Whenever the temperature drops and the weather gets chilly in Hong Kong, a good hotpot is the go-to-method to warm up. But unlike other local delicacies like claypot rice and snake soup, which tend to be seasonal delights, hotpot is available all year round. To keep up with demand and to keep things interesting, many restaurants have added spins to the traditional chicken broth and vegetable hotpots and now offer a range of innovative soups and flavours. From Taiwanese stinky tofu to Korean-style ‘da bin lo’, here’s a guide to the best and most unique hotpot spots in town.
This Mong Kok restaurant is a favourite among locals. The interior decoration is a mashup of wet market, seafood market and a meat stall.perfectly reflects perfectly how fresh all the ingredients are as the chef personally handpicks all the seafood and meat daily. There are more than 10 soup bases to pick from but the chicken and fish maw soup, and peppered pig’s stomach and chicken soup are among the best. We suggest you start and savour a bowl of the heart-warming soup before chucking in all your ingredients.
is the ‘go-to place’ for insatiable Shabu Shabu fans. Anyone feeling their skin is in need of more bounce, order up the Genki broth. A supposedly collagen-boosting concoction, the chicken and pork bones used are softly simmered for up to eight hours, then delicately strained and frozen until ready to be served. If you require more variety, there are other creative broth options including sukiyaki topped with melted cotton candy, Boston lobster, and spicy seaweed.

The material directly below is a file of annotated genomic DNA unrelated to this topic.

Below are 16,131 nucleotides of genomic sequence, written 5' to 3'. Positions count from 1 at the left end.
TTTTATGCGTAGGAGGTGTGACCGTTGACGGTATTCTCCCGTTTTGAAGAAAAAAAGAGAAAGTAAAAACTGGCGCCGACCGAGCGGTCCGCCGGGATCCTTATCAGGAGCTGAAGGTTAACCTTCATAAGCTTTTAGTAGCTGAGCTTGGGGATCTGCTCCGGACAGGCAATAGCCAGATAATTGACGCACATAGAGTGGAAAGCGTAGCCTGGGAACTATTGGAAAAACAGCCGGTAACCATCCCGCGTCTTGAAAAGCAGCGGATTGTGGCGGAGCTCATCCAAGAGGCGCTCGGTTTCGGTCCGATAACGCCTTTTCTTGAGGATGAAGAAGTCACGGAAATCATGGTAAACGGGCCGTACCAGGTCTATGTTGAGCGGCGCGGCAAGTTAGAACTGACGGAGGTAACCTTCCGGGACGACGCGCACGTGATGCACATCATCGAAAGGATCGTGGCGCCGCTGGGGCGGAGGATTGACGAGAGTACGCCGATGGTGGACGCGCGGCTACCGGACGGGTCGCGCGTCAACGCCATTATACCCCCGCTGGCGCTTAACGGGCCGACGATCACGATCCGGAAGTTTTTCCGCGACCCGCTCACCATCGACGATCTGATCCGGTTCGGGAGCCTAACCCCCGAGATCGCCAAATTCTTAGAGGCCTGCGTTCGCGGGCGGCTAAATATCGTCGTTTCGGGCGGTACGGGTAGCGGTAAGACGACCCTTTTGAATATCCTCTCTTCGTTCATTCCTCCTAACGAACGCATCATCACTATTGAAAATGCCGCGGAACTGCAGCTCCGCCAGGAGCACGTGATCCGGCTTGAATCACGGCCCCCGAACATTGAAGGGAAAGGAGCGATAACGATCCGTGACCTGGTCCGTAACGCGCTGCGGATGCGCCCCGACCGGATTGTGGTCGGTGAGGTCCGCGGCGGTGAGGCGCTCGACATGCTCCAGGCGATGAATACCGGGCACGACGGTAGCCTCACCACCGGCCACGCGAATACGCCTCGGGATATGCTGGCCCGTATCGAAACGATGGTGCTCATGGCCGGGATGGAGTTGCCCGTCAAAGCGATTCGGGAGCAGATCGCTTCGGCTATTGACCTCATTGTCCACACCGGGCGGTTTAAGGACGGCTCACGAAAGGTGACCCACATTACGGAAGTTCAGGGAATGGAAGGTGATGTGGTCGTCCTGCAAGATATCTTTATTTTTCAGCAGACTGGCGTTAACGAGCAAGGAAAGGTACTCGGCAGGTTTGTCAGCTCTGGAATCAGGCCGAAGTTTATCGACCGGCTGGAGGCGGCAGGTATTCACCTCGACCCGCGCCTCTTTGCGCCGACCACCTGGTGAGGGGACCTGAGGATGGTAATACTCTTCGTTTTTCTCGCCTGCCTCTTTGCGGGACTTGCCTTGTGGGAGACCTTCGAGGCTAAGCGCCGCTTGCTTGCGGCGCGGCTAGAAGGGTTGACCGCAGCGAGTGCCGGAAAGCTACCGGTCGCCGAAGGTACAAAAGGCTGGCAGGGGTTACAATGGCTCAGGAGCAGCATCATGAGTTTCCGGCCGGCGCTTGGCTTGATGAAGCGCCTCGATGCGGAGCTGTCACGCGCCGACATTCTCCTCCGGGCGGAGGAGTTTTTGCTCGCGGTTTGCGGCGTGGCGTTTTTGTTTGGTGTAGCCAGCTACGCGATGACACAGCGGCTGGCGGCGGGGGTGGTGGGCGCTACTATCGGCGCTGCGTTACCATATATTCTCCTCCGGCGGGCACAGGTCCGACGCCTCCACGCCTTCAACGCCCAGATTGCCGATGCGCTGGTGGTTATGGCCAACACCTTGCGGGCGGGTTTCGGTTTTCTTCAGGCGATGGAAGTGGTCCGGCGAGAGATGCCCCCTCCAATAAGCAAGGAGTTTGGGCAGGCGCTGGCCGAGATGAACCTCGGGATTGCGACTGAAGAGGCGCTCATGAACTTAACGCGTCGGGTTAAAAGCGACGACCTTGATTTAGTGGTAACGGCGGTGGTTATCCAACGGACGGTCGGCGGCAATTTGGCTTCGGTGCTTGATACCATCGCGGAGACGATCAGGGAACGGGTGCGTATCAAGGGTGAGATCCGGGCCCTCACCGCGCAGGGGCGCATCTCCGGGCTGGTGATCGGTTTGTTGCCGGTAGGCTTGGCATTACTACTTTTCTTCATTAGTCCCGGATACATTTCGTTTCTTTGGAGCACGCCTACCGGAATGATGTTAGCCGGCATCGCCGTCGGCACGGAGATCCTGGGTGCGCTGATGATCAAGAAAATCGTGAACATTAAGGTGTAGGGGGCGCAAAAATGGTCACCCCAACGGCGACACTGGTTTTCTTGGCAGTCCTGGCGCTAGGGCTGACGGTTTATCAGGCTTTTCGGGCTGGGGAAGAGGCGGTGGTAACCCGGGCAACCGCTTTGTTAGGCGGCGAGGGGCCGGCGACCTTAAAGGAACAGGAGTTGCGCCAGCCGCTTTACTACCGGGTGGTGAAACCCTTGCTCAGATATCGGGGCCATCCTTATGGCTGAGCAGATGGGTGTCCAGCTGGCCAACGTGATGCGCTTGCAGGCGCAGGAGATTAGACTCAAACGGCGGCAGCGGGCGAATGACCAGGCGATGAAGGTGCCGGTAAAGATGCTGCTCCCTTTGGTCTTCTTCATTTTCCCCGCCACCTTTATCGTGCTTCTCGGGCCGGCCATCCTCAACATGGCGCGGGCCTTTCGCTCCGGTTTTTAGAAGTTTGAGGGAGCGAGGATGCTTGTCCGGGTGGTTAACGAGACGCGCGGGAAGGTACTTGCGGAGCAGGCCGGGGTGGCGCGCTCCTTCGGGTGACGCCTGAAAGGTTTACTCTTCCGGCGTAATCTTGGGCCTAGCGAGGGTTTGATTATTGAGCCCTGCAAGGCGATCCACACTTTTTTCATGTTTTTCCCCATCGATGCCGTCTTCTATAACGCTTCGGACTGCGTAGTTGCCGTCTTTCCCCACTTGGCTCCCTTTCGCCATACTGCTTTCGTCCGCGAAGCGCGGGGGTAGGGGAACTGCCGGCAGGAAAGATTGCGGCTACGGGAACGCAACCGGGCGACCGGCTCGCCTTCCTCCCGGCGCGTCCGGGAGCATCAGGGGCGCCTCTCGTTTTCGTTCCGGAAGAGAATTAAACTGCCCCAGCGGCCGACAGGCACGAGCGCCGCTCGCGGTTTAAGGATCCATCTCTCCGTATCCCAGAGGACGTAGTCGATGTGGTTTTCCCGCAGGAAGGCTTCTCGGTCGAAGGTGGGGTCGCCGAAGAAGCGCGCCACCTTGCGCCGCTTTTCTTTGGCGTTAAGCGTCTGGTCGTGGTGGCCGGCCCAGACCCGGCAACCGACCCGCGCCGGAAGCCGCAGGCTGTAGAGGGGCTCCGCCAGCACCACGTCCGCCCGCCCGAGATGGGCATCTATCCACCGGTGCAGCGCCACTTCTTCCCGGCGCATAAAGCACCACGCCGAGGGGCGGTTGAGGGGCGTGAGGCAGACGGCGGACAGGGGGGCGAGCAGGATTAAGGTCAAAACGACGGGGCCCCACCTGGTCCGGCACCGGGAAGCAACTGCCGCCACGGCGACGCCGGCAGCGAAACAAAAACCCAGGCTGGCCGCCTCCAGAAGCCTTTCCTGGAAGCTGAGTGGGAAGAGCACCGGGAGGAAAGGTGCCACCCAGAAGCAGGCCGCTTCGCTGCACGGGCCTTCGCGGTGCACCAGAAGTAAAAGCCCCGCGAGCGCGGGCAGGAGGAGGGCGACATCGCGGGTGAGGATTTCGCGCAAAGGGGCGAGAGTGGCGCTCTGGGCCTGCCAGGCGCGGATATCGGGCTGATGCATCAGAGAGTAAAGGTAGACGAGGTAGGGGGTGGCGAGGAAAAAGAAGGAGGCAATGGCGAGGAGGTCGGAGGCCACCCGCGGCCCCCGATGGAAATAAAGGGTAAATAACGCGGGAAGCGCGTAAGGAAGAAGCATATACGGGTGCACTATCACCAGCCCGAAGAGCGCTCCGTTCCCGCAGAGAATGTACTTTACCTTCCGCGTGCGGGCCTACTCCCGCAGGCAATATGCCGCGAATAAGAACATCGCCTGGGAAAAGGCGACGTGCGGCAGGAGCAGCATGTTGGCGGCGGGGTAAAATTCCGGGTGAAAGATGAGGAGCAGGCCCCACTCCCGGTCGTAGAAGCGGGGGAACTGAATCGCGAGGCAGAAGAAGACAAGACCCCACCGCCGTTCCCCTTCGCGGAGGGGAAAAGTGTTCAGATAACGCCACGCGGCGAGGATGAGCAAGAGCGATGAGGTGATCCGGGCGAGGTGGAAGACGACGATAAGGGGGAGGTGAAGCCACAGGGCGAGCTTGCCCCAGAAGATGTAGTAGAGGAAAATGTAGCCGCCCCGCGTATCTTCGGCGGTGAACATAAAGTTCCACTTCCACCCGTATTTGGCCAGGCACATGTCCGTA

A more recent addition, Liuyishou is one of the top hotpot chains in Chongqing. It finally came to Hong Kong and it has been winning diners over with its traditional Chinese decoration and signature Chongqing spicy hotpot soup base, which has an intense flavour and mouth-numbing feel.
Aside from the traditional spicy option, there’s a range of house specials and — less searing — options including chicken soup with coconut milk, assorted mushroom soup, and pork bone soup.
Struggling to keep up with the latest K-pop trends? Then settle for K-pot instead. The Joomak is throwing its healthy, creative recipes into the battle for hotpot supremacy. Most notable is its pink-coloured carbonara soup. The broth is delicately tinged with prickly pears and a touch of creamy soymilk from Hong Kong’s very own Kung Wo Beancurd Factory. Widely used as a healing herb in Korea, prickly pears are ideal for detoxifying, nourishing and removing accumulated heat within the body.
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